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Disclaimer: This challenge inspired by me trying to find pairs in a large pile of socks.

Disclaimer: This is looking for a very different process and output to Help me sort my socks!. Please don't claim it as a duplicate until you've read both ;)


So, I have a huge pile of socks. Of course I keep them categorized by compatibility number. Compatible socks, which I can wear together, have the same number. (Of course, every programmer does this).

My super-convenient plot device quickly scans the pile and outputs an array of compatibility numbers for the pile. It looks a bit like this:

[2, 3, 3, 6, 0, 4, 9, 1, 6, 7, 11, 3, 13, 3, 
5, 12, 2, 1, 10, 2, 1, 11, 2, 13, 12, 10, 1, 
7, 0, 0, 12, 12, 6, 2, 13, 6, 10, 0, 0, 12, 
5, 0, 2, 3, 4, 0, 5, 8, 1, 6, 9, 7, 10, 14, 
10, 8, 3, 8, 9, 8, 5, 11, 7, 9, 9, 9, 7, 14, 
4, 2, 8, 14, 3, 11, 12, 14, 7, 13, 11, 13, 4, 
7, 5, 12, 3, 1, 12, 4, 5, 13, 2, 13, 2, 14, 1, 
13, 11, 1, 4, 8]

That's good data, but it's about as much use to me as scanning the pile myself by eye. What I want to know is how many compatible pairs I need to look for, and which are going to be 'odds', which I can discard for now.

In the above example, I am looking for these pairs of socks:

{3=>4, 6=>2, 2=>4, 1=>4, 11=>3, 13=>4, 12=>4, 10=>2, 7=>3, 0=>3, 5=>3, 4=>3, 9=>3, 8=>3, 14=>2}

(4 pairs of number 3, 2 pairs of number 6 etc.)

And these numbers will have 'odd ones out'. When I've found all the pairs for these, I can discard the last one.

[0, 6, 10, 7, 2, 14] 

The challenge

  • Convert a list of compatible numbers to a count of pairs for each number and an array of 'odds'.
    • The pairs will be composed of a data structure (hash, or other) showing how many pairs can be made of each compatibility number (can be skipped if no pairs can be made).
    • The odds will be composed of a list of numbers which occur and odd number of times in the array.
  • The order of the outputs is not significant.
  • The size of my sock pile can, of course, be arbitrarily large.

The Rules

  • It's golf, make it short.
  • No standard loopholes.
  • Use any language you like.
  • Please include a link to an online interpreter.

Test Cases

Input: [1, 2, 2, 3, 3, 3, 4, 4, 4, 4, 5, 5, 5, 5, 5]

Output:

Pairs: {2=>1, 3=>1, 4=>2, 5=>2}

Odds: [1, 3, 5]


Input: [2, 3, 3, 6, 0, 4, 9, 1, 6, 7, 11, 3, 13, 3, 5, 12, 2, 1, 10, 2, 1, 11, 2, 13, 12, 10, 1, 7, 0, 0, 12, 12, 6, 2, 13, 6, 10, 0, 0, 12, 5, 0, 2, 3, 4, 0, 5, 8, 1, 6, 9, 7, 10, 14, 10, 8, 3, 8, 9, 8, 5, 11, 7, 9, 9, 9, 7, 14, 4, 2, 8, 14, 3, 11, 12, 14, 7, 13, 11, 13, 4, 7, 5, 12, 3, 1, 12, 4, 5, 13, 2, 13, 2, 14, 1, 13, 11, 1, 4, 8]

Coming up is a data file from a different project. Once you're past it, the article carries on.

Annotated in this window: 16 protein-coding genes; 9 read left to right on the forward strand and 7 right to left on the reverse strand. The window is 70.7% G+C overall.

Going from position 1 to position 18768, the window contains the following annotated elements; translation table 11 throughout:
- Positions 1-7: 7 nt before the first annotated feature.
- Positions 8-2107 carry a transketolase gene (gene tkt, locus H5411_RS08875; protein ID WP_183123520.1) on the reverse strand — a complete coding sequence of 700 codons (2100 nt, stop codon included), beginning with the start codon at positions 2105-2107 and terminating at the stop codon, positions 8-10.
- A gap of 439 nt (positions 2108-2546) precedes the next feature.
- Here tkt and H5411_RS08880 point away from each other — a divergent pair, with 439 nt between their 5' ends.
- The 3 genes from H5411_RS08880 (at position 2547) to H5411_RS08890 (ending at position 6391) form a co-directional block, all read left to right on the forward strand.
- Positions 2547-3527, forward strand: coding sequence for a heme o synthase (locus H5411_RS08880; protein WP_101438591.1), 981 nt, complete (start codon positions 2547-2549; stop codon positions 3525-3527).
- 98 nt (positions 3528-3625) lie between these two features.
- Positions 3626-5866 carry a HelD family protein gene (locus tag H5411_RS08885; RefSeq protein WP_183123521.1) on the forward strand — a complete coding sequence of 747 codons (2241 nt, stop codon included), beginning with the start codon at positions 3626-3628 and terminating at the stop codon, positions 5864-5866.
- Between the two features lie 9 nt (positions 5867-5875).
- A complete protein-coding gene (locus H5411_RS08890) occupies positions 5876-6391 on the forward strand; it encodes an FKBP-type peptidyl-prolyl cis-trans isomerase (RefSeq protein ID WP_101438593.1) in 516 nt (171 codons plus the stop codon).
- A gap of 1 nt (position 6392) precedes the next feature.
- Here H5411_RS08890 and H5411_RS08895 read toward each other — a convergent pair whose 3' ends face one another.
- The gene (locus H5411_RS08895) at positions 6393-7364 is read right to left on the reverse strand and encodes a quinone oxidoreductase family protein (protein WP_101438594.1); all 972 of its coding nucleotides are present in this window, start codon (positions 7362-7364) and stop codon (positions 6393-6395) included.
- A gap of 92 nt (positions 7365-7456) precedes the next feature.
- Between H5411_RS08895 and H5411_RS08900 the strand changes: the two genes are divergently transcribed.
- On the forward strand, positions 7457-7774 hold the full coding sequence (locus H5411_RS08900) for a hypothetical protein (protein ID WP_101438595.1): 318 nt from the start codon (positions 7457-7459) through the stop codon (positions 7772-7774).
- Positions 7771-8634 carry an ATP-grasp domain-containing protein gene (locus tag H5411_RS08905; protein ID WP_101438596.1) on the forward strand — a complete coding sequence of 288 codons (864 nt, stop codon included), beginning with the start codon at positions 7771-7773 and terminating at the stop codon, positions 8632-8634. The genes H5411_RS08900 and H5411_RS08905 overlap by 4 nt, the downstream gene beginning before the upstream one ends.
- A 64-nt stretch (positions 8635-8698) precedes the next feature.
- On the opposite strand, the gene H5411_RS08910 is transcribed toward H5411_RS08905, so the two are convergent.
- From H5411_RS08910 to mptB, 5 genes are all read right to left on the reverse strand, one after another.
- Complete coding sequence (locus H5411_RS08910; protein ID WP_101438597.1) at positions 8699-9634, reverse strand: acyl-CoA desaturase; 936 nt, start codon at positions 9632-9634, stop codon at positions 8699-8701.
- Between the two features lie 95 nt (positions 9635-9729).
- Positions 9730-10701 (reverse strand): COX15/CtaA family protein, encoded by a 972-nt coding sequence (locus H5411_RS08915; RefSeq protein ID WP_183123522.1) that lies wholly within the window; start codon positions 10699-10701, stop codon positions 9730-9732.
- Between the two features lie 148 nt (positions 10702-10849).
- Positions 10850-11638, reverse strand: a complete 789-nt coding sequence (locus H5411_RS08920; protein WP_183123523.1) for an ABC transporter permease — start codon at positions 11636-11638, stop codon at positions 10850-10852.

Output:

Pairs: {3=>4, 6=>2, 2=>4, 1=>4, 11=>3, 13=>4, 12=>4, 10=>2, 7=>3, 0=>3, 5=>3, 4=>3, 9=>3, 8=>3, 14=>2}

Odds: [0, 6, 10, 7, 2, 14]


Input: [1, 2, 1, 2]

Output:

Pairs: {1=>1, 2=>1}

Odds: []


Input: [1,2,3]

Output:

Pairs {}

Odds: [1,2,3]


Input: []

Output:

Pairs: {}

Odds: []

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33 Answers 33

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[Python 2.x or 3.x], 52 43 bytes (thanks to isaacg)

Retruns a Python dict with a tuple as value: (<pairs of socks>, <1 if a sock remains; 0 otherwise>). As fas as I understand this comment of the OP, this is now within spec. Please let me know if this is (still) not the case.

lambda s:{c:divmod(s.count(c),2)for c in s}

Try it online!

Output for the example case in the question:

{2: (4, 1), 3: (4, 0), 6: (2, 1), 0: (3, 1), 4: (3, 0), 9: (3, 0), 1: (4, 0), 7: (3, 1), 11: (3, 0), 13: (4, 0), 5: (3, 0), 12: (4, 0), 10: (2, 1), 8: (3, 0), 14: (2, 1)}
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    \$\begingroup\$ I don't think this is within spec; this doesn't list how many pairs there are for socks with odd-numbered counts. My understanding is that the output should consist of a list of pairs/counts, and a list of which socks have odd counts. This answer has the latter (sort of), but does not completely have the former. \$\endgroup\$
    – squid
    Nov 21, 2019 at 20:02
  • \$\begingroup\$ @ReinstateMonica : you are completely right. My bad. I think I corrected it (and shaved one byte off in the process) - see above. \$\endgroup\$
    – agtoever
    Nov 21, 2019 at 20:43
  • \$\begingroup\$ I still don't think I agree that the updated solution is to spec either, since it hasn't quite made a list of the socks that have odd counts per se... but then again, I'm not OP; maybe it is. \$\endgroup\$
    – squid
    Nov 21, 2019 at 22:18
  • 1
    \$\begingroup\$ Assuming this approach is allowed (clarification needed), you can use the divmod function to save 8 bytes, and remove a space to save a ninth. \$\endgroup\$
    – isaacg
    Nov 22, 2019 at 6:08
  • \$\begingroup\$ Also works in Python 3(.7) \$\endgroup\$ Dec 1, 2019 at 4:20
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Burlesque, 27 bytes

raf:Jf{-]2.%})[-jm{g_2./_+}

Try it online!

ra   #Read input as array
f:   #Calculate frequency list
J    #Duplicate
f{   #Filter for
 -]  #Frequency
 2.% #Mod 2 != 0
}
)[-  #Get odd IDs
j    #Swap
m{   #For each block of the frequency list
 g_  #Pop count
 2./ #Divide by 2
 _+  #Concatenate back on
}
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Ruby, 58 bytes

Returns an array with the odds first, then the pairs.

->a,*b{[a.tally.filter_map{_2%2<1?(b<<[_1,_2/2];p):_1},b]}

Attempt This Online!

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